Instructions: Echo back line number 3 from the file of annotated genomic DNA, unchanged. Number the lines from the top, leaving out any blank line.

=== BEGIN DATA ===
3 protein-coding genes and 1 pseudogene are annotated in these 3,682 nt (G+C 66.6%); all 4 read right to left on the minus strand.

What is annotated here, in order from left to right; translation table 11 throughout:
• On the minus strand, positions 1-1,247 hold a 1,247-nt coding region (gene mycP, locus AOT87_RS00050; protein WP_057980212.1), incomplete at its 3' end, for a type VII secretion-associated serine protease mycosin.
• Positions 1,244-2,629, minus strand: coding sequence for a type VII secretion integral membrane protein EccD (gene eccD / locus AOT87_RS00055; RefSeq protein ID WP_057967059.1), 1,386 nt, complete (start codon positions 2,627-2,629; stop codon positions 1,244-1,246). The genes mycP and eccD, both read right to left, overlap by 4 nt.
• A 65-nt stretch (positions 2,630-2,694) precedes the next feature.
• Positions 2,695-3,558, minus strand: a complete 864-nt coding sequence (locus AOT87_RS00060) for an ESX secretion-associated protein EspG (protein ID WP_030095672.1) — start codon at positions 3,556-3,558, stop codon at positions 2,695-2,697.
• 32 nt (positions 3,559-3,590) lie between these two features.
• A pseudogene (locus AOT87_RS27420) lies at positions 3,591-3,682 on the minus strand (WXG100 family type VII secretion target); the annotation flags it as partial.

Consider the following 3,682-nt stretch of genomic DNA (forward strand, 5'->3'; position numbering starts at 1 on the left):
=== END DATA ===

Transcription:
• On the minus strand, positions 1-1,247 hold a 1,247-nt coding region (gene mycP, locus AOT87_RS00050; protein WP_057980212.1), incomplete at its 3' end, for a type VII secretion-associated serine protease mycosin.